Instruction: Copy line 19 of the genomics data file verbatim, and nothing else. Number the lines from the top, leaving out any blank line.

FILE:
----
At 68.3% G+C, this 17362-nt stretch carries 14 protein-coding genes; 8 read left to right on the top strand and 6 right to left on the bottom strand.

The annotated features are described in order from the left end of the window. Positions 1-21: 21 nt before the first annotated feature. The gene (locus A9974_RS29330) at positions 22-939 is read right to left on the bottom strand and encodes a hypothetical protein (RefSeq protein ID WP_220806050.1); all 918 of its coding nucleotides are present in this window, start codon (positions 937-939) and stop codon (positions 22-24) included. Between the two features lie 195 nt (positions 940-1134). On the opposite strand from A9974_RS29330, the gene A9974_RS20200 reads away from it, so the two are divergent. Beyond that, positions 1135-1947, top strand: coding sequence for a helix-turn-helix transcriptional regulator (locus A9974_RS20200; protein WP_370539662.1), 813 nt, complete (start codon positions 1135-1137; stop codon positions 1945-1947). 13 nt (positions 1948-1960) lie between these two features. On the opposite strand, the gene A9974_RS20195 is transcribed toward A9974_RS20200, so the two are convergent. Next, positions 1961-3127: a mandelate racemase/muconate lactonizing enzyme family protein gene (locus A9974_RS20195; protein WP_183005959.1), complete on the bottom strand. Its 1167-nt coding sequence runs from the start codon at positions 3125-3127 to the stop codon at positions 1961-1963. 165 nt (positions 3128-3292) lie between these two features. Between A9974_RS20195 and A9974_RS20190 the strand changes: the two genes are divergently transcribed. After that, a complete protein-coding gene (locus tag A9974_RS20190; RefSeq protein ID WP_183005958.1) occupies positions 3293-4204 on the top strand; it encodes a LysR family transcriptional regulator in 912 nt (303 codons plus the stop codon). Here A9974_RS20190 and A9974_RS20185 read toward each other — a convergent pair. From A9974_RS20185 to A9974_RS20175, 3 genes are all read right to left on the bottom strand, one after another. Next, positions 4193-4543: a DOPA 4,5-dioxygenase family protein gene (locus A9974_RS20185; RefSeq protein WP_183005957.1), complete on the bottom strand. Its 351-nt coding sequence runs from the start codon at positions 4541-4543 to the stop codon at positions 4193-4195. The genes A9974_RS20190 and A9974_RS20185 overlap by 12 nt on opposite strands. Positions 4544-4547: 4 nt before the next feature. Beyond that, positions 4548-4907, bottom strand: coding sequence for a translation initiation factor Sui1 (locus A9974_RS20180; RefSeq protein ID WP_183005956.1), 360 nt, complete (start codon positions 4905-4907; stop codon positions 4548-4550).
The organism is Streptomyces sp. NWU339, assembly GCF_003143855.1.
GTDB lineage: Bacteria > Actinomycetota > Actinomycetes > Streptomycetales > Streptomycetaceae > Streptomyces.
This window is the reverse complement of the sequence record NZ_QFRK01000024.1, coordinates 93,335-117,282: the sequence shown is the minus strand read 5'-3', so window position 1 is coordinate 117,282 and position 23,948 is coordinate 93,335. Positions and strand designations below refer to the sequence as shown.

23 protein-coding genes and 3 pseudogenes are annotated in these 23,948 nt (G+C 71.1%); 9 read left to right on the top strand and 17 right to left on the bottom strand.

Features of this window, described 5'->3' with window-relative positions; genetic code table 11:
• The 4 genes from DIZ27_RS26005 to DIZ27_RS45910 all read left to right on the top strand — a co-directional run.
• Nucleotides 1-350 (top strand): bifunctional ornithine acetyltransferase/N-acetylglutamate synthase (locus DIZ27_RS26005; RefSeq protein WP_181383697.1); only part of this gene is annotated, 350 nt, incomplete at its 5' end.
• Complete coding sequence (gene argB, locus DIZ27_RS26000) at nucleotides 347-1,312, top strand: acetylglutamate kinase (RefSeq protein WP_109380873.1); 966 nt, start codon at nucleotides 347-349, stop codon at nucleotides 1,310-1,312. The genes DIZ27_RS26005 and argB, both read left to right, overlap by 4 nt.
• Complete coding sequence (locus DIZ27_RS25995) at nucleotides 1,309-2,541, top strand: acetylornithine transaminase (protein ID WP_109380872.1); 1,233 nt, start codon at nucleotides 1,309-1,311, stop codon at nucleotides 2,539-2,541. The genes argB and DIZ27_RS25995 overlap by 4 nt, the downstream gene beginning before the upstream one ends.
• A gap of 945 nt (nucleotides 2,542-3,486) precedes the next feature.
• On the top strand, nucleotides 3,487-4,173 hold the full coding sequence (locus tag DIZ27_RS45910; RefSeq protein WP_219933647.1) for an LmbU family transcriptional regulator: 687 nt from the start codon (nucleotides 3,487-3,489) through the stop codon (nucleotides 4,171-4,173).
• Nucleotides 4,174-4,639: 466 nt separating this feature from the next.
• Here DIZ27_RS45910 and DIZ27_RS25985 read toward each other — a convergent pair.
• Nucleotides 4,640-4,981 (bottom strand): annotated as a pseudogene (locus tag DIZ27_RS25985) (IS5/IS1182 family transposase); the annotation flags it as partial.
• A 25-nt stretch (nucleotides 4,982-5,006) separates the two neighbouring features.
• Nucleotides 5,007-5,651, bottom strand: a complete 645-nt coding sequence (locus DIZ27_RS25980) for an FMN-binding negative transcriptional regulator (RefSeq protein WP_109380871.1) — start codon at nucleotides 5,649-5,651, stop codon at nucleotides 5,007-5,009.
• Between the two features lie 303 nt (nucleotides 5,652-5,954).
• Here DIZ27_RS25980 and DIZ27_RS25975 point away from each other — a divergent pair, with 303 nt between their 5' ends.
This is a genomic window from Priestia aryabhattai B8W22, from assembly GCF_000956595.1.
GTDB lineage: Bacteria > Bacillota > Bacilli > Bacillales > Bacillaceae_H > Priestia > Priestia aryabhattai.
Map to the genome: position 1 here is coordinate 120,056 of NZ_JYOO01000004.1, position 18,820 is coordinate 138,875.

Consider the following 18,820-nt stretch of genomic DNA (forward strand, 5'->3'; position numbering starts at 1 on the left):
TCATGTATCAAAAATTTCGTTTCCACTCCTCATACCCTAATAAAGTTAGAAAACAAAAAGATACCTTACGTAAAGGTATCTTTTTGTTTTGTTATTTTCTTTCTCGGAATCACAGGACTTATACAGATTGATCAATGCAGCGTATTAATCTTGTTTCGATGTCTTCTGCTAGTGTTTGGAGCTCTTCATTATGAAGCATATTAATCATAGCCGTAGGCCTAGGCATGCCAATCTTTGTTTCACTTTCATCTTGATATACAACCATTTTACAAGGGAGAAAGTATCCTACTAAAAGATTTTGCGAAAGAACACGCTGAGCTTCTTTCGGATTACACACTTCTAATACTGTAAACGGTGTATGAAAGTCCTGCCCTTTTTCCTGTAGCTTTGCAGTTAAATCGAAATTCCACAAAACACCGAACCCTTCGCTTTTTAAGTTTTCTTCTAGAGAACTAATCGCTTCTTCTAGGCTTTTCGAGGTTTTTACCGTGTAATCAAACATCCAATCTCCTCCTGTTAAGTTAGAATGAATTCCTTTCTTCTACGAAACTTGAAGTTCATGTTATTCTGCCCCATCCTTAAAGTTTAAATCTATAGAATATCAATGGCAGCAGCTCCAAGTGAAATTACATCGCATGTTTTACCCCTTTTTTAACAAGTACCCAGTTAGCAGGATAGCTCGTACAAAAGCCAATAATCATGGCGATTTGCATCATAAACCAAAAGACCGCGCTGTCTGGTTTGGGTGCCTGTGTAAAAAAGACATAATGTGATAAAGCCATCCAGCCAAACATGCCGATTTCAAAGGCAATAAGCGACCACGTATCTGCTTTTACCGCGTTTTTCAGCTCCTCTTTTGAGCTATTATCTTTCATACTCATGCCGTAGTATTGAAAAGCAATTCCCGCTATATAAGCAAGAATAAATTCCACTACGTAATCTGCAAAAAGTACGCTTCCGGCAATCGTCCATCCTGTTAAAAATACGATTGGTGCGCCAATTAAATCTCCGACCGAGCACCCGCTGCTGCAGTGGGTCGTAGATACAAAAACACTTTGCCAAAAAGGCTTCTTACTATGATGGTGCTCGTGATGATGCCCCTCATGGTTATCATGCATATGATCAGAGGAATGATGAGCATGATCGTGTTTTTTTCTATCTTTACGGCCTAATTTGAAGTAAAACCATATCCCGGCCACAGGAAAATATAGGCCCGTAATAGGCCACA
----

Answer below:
• Between the two features lie 303 nt (nucleotides 5,652-5,954).